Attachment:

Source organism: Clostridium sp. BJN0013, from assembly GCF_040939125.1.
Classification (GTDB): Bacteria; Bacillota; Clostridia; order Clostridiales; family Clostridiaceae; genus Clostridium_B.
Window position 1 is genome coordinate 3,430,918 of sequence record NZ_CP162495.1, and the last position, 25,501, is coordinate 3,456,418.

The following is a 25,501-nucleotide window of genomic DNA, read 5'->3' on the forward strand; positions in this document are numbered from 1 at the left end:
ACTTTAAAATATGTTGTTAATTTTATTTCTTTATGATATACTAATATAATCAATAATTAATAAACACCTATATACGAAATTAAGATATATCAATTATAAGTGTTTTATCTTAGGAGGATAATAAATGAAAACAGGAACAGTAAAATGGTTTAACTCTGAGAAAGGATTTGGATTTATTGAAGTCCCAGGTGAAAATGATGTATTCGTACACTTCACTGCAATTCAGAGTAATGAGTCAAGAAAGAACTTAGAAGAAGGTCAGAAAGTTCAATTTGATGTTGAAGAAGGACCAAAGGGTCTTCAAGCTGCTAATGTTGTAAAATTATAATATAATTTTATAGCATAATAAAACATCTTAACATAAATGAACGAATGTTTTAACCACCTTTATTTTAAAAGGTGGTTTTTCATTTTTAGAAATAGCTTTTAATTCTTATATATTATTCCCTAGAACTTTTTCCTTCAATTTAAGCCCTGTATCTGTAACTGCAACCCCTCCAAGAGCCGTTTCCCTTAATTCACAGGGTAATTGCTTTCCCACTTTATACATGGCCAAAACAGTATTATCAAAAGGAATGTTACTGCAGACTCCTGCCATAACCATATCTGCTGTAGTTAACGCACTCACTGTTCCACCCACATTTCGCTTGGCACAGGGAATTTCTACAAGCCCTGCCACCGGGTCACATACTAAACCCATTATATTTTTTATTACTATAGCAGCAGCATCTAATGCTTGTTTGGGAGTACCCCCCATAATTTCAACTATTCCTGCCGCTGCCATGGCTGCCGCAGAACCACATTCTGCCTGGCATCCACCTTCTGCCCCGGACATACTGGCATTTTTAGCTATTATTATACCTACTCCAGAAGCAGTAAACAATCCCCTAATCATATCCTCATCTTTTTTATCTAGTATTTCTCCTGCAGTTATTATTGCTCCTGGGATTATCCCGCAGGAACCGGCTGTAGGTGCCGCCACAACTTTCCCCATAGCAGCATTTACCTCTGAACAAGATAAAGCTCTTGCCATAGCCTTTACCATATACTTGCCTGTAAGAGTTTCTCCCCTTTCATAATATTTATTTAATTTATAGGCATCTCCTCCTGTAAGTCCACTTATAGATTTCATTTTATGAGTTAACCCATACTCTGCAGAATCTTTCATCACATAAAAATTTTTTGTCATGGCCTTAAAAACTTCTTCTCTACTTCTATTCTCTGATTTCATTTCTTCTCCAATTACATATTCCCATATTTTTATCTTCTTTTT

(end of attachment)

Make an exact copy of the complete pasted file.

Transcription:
Source organism: Clostridium sp. BJN0013, from assembly GCF_040939125.1.
Classification (GTDB): Bacteria; Bacillota; Clostridia; order Clostridiales; family Clostridiaceae; genus Clostridium_B.
Window position 1 is genome coordinate 3,430,918 of sequence record NZ_CP162495.1, and the last position, 25,501, is coordinate 3,456,418.

The following is a 25,501-nucleotide window of genomic DNA, read 5'->3' on the forward strand; positions in this document are numbered from 1 at the left end:
ACTTTAAAATATGTTGTTAATTTTATTTCTTTATGATATACTAATATAATCAATAATTAATAAACACCTATATACGAAATTAAGATATATCAATTATAAGTGTTTTATCTTAGGAGGATAATAAATGAAAACAGGAACAGTAAAATGGTTTAACTCTGAGAAAGGATTTGGATTTATTGAAGTCCCAGGTGAAAATGATGTATTCGTACACTTCACTGCAATTCAGAGTAATGAGTCAAGAAAGAACTTAGAAGAAGGTCAGAAAGTTCAATTTGATGTTGAAGAAGGACCAAAGGGTCTTCAAGCTGCTAATGTTGTAAAATTATAATATAATTTTATAGCATAATAAAACATCTTAACATAAATGAACGAATGTTTTAACCACCTTTATTTTAAAAGGTGGTTTTTCATTTTTAGAAATAGCTTTTAATTCTTATATATTATTCCCTAGAACTTTTTCCTTCAATTTAAGCCCTGTATCTGTAACTGCAACCCCTCCAAGAGCCGTTTCCCTTAATTCACAGGGTAATTGCTTTCCCACTTTATACATGGCCAAAACAGTATTATCAAAAGGAATGTTACTGCAGACTCCTGCCATAACCATATCTGCTGTAGTTAACGCACTCACTGTTCCACCCACATTTCGCTTGGCACAGGGAATTTCTACAAGCCCTGCCACCGGGTCACATACTAAACCCATTATATTTTTTATTACTATAGCAGCAGCATCTAATGCTTGTTTGGGAGTACCCCCCATAATTTCAACTATTCCTGCCGCTGCCATGGCTGCCGCAGAACCACATTCTGCCTGGCATCCACCTTCTGCCCCGGACATACTGGCATTTTTAGCTATTATTATACCTACTCCAGAAGCAGTAAACAATCCCCTAATCATATCCTCATCTTTTTTATCTAGTATTTCTCCTGCAGTTATTATTGCTCCTGGGATTATCCCGCAGGAACCGGCTGTAGGTGCCGCCACAACTTTCCCCATAGCAGCATTTACCTCTGAACAAGATAAAGCTCTTGCCATAGCCTTTACCATATACTTGCCTGTAAGAGTTTCTCCCCTTTCATAATATTTATTTAATTTATAGGCATCTCCTCCTGTAAGTCCACTTATAGATTTCATTTTATGAGTTAACCCATACTCTGCAGAATCTTTCATCACATAAAAATTTTTTGTCATGGCCTTAAAAACTTCTTCTCTACTTCTATTCTCTGATTTCATTTCTTCTCCAATTACATATTCCCATATTTTTATCTTCTTTTT